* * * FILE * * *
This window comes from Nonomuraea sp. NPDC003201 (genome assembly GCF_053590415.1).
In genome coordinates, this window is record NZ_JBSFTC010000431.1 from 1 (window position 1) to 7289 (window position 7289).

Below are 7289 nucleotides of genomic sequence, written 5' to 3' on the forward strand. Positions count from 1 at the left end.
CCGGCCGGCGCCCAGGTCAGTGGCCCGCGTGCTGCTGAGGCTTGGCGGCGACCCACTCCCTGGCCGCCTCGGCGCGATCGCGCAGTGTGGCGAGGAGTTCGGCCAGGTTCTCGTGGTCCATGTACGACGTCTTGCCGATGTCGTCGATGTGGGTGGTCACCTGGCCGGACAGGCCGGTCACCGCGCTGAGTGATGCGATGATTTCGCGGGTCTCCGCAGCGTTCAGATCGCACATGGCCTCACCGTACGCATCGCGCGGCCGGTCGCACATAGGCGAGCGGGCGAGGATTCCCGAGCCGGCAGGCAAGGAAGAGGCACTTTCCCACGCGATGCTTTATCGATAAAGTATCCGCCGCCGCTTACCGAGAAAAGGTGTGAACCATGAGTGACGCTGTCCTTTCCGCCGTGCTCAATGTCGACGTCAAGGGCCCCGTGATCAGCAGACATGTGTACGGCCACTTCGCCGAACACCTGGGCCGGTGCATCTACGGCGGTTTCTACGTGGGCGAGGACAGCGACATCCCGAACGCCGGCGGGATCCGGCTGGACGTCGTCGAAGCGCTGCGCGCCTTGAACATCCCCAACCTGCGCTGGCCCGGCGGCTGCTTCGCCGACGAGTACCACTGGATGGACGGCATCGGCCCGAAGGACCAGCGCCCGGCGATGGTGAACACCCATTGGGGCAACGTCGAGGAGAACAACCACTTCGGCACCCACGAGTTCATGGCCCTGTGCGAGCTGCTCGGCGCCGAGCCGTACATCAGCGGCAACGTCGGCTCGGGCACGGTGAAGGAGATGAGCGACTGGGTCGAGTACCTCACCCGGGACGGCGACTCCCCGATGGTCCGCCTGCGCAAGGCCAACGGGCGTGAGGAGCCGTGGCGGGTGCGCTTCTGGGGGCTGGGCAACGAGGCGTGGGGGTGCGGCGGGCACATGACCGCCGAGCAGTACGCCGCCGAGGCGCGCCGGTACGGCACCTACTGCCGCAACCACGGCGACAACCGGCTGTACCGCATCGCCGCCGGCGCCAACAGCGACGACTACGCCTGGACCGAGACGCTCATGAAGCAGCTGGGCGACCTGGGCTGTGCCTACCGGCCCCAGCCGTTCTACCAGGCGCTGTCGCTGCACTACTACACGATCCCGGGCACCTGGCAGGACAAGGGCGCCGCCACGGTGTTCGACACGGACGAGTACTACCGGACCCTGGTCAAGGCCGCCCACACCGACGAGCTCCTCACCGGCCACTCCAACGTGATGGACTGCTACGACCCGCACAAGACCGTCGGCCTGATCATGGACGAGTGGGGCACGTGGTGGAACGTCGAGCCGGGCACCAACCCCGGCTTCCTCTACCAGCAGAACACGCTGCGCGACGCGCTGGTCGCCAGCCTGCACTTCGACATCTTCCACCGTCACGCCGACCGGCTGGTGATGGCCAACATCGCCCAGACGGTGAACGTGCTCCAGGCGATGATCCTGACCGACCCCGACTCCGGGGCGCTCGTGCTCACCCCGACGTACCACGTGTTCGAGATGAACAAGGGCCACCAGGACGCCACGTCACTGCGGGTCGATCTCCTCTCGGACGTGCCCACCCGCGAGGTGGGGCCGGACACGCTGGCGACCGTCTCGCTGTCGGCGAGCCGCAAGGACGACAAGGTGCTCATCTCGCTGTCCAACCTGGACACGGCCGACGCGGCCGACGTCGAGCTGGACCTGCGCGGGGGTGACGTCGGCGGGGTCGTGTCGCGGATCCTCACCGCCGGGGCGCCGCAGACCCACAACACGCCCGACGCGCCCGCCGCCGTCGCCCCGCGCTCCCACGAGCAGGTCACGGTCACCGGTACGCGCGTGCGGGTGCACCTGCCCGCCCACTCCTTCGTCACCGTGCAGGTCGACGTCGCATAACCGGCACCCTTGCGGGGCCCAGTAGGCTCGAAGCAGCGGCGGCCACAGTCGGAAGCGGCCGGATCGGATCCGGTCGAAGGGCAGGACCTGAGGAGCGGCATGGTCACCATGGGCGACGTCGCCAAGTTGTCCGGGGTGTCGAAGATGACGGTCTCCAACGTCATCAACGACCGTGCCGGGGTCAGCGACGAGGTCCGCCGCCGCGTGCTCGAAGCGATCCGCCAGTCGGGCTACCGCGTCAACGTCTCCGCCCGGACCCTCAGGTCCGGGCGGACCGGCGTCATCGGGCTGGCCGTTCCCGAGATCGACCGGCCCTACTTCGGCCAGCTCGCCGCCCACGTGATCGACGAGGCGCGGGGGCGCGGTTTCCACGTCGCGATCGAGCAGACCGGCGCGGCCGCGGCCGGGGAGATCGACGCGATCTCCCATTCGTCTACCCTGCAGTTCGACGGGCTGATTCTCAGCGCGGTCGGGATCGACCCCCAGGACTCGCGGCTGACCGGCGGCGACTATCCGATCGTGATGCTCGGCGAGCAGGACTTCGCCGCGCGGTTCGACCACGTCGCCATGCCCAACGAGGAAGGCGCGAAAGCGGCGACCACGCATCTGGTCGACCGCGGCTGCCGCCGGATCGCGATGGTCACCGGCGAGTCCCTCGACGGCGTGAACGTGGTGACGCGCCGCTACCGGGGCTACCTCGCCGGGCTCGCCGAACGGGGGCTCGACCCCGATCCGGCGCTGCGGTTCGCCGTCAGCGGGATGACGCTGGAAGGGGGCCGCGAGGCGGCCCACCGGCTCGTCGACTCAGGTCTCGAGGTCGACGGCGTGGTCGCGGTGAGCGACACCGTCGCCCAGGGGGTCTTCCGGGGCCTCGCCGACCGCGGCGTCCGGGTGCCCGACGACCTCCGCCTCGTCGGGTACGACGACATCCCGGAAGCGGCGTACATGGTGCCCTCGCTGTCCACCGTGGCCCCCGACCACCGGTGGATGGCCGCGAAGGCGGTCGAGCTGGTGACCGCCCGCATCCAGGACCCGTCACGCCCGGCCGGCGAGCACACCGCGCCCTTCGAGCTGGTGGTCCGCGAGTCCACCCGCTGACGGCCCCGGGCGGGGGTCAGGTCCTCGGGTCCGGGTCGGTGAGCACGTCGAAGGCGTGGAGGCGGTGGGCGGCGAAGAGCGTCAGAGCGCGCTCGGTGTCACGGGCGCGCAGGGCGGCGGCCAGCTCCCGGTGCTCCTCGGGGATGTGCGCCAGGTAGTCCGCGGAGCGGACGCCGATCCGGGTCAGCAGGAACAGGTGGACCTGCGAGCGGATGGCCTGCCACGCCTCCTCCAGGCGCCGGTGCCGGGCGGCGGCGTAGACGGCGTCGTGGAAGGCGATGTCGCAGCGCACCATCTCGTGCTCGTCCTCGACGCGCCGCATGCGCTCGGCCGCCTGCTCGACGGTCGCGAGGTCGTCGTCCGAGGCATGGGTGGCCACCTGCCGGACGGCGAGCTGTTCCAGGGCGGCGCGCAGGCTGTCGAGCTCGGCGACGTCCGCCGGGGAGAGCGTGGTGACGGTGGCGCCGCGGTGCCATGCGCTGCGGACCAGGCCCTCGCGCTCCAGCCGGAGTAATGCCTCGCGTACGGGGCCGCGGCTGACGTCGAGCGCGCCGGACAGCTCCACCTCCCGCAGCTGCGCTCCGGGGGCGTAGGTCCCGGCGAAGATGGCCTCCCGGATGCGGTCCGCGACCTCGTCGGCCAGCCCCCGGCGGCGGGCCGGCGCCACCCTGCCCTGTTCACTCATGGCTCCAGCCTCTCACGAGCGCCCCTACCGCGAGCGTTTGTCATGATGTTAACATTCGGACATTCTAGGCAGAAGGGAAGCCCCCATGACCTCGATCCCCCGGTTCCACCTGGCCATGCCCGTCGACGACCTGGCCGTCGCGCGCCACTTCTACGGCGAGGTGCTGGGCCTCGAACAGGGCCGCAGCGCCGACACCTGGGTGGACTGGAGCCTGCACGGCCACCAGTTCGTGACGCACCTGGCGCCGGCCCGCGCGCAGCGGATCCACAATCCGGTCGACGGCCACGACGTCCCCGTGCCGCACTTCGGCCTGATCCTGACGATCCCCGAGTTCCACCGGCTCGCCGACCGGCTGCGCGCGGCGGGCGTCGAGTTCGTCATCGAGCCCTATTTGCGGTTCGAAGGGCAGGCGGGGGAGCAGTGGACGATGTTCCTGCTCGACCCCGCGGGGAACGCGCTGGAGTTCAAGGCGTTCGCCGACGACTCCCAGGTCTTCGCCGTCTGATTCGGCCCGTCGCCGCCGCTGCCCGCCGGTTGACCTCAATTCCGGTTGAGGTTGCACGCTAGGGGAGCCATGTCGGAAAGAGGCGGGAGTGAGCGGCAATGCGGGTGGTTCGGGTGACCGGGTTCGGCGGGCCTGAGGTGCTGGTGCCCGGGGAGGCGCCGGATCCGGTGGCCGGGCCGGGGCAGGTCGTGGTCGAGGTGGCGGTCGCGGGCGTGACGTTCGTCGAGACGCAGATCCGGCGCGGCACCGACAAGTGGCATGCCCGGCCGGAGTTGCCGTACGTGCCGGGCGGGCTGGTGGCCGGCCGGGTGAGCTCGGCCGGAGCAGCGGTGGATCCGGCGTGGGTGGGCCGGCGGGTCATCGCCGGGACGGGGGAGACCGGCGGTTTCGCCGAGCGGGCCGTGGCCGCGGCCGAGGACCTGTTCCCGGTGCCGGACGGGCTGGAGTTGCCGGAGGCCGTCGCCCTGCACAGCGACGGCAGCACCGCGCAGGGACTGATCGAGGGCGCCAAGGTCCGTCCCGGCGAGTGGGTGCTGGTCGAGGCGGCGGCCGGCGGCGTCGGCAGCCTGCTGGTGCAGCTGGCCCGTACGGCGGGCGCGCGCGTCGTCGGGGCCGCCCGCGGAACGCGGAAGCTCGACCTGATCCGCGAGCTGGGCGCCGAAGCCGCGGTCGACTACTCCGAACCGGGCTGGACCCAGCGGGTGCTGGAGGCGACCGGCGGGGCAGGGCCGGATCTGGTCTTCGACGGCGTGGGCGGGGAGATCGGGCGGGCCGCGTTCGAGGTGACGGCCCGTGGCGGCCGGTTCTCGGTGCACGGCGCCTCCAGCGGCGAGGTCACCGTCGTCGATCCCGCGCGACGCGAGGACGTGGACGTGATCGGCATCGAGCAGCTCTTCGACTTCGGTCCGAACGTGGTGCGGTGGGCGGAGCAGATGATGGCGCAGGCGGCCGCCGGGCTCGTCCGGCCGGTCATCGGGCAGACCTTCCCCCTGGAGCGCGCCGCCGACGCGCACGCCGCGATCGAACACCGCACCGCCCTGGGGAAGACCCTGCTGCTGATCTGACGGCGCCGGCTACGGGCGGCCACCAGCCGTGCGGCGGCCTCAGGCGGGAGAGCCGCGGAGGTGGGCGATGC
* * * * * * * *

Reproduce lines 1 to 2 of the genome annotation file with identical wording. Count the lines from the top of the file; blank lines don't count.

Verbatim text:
This window comes from Nonomuraea sp. NPDC003201 (genome assembly GCF_053590415.1).
In genome coordinates, this window is record NZ_JBSFTC010000431.1 from 1 (window position 1) to 7289 (window position 7289).